Arizona was the first state to impose a testing program. In 2009, it began testing new welfare recipients when there was a "reasonable cause" to suspect illicit drug use. So how many of the 87,000 people subjected to the program have tested positive since then?
Just one.
One? The program disburses more than $200 million in aid. How much was saved by drug testing? $560.

Florida went through a similar adventure until the federal courts stopped them. Florida also charged welfare recipients $30-40 for the test upfront, money that would be refunded if the test was passed. 2.7% failed the test.

There are more examples we could peruse, but that is not the point of this article. The point is this: at the bottom of the housing bubble collapse were the biggest banks in America, getting emergency assistance to "save the economy" - more like "please save my sorry ass from bankruptcy!" assistance.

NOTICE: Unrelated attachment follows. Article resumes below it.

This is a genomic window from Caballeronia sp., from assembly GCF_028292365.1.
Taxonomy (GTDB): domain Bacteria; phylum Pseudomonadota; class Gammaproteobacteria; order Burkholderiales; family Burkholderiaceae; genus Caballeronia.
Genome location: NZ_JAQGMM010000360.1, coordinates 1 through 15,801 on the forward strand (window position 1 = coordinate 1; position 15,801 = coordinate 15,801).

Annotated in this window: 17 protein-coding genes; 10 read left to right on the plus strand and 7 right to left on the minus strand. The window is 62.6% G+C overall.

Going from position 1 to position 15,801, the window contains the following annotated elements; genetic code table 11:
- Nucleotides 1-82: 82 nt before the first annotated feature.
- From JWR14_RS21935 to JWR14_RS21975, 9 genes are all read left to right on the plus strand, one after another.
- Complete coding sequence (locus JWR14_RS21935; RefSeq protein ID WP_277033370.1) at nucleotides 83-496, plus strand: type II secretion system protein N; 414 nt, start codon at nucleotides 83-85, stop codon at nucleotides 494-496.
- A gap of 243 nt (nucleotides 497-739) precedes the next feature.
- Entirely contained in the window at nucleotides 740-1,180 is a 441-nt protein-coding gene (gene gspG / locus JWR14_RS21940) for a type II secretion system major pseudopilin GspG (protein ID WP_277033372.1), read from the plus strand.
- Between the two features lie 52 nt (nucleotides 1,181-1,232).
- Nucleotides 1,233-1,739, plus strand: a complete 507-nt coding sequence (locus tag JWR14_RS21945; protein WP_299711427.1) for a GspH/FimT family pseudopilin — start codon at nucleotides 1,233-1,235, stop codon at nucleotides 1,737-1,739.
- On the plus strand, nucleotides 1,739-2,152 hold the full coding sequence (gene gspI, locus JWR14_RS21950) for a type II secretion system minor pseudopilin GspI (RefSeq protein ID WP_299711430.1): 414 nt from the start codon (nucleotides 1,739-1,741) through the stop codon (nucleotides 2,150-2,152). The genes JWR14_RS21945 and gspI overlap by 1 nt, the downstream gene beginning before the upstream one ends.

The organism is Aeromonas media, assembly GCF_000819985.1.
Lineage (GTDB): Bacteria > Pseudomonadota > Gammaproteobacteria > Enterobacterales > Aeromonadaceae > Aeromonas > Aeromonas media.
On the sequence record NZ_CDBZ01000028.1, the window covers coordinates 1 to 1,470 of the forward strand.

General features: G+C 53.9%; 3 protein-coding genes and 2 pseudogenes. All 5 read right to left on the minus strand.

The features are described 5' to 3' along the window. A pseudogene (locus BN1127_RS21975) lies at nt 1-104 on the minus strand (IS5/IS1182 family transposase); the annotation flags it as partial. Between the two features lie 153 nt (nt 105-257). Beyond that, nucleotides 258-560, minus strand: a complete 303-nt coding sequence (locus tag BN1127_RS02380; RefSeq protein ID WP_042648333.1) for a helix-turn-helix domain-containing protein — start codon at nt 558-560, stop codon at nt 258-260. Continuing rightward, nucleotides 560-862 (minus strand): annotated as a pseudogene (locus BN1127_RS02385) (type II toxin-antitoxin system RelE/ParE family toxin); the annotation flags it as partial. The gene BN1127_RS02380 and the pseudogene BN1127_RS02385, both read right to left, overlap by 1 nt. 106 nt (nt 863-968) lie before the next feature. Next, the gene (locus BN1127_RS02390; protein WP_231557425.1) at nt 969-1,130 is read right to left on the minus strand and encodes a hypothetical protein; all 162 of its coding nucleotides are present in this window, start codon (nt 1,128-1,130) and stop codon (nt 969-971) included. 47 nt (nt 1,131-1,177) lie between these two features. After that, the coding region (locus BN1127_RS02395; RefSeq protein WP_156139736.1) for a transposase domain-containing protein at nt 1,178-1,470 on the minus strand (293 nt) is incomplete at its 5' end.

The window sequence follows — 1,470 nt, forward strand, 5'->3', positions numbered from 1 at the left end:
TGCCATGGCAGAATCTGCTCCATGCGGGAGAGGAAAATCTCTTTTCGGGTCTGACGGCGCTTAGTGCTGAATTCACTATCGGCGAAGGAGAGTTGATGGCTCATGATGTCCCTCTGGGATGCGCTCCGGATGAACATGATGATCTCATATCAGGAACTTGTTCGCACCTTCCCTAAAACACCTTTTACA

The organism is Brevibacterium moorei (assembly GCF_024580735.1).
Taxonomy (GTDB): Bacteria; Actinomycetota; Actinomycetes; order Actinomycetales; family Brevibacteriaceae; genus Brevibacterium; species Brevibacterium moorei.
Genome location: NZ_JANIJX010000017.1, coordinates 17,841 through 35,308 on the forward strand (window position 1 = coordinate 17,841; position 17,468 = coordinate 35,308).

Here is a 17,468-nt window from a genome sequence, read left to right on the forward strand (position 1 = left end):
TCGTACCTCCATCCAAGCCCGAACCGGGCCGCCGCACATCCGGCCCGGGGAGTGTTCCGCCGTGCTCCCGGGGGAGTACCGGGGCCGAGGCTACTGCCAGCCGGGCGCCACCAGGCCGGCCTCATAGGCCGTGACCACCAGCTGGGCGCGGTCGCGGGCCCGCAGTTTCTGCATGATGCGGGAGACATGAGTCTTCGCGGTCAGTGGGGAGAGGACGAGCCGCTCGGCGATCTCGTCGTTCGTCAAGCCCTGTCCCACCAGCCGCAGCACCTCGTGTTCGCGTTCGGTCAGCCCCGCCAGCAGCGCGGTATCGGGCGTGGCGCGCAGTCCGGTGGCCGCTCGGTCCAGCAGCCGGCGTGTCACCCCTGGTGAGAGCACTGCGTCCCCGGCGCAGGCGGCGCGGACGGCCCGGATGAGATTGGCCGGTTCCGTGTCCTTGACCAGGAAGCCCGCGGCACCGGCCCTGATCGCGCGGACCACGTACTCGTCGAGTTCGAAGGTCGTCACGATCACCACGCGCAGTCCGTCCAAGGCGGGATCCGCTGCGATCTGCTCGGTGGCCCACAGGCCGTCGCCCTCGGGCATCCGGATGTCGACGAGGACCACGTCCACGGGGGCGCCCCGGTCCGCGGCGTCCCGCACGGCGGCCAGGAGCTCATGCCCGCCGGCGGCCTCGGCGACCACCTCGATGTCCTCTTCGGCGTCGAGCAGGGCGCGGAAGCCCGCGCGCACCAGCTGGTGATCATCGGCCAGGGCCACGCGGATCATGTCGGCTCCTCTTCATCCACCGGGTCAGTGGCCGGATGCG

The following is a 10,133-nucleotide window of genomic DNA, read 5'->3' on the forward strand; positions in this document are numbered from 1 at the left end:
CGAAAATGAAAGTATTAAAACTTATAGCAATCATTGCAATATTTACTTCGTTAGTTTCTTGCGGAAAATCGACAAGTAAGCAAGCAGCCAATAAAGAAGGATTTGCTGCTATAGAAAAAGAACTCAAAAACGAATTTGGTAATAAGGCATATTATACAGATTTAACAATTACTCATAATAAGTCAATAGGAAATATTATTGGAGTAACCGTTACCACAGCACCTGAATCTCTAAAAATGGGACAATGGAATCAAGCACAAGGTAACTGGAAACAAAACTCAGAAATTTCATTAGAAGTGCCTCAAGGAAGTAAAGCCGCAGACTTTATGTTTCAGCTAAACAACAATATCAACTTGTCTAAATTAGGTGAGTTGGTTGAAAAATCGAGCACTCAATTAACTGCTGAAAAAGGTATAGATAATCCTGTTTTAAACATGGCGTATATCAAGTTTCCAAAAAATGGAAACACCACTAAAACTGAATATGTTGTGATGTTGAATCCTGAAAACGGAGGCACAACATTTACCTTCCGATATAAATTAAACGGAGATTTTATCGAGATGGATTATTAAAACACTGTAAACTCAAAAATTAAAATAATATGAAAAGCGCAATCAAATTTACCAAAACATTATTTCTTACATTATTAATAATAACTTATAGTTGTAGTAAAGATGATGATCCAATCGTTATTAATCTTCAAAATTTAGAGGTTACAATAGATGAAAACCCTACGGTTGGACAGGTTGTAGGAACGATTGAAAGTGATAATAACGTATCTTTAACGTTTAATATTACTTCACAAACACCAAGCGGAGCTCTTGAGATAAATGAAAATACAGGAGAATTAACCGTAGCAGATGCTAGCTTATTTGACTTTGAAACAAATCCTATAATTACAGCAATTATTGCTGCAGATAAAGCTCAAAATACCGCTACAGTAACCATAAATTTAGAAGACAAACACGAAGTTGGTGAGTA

The bailouts consisted of approximately $16 trillion in emergency assistance, some might call this "liquidity", so that the biggest banks in America would not have to declare bankruptcy. $16 trillion? Isn't that about the size of the entire American economy for a year, you know, GDP?

Bernie Sanders was one of the men and women in Congress seeking an audit of the Fed. The purpose was to find out who got all that assistance that was so badly needed. What did we learn from that audit? We learned that many of the biggest banks got huge bailouts, despite their mistakes. Yet, no one, as far as I know, was ever tested for drugs before getting the money.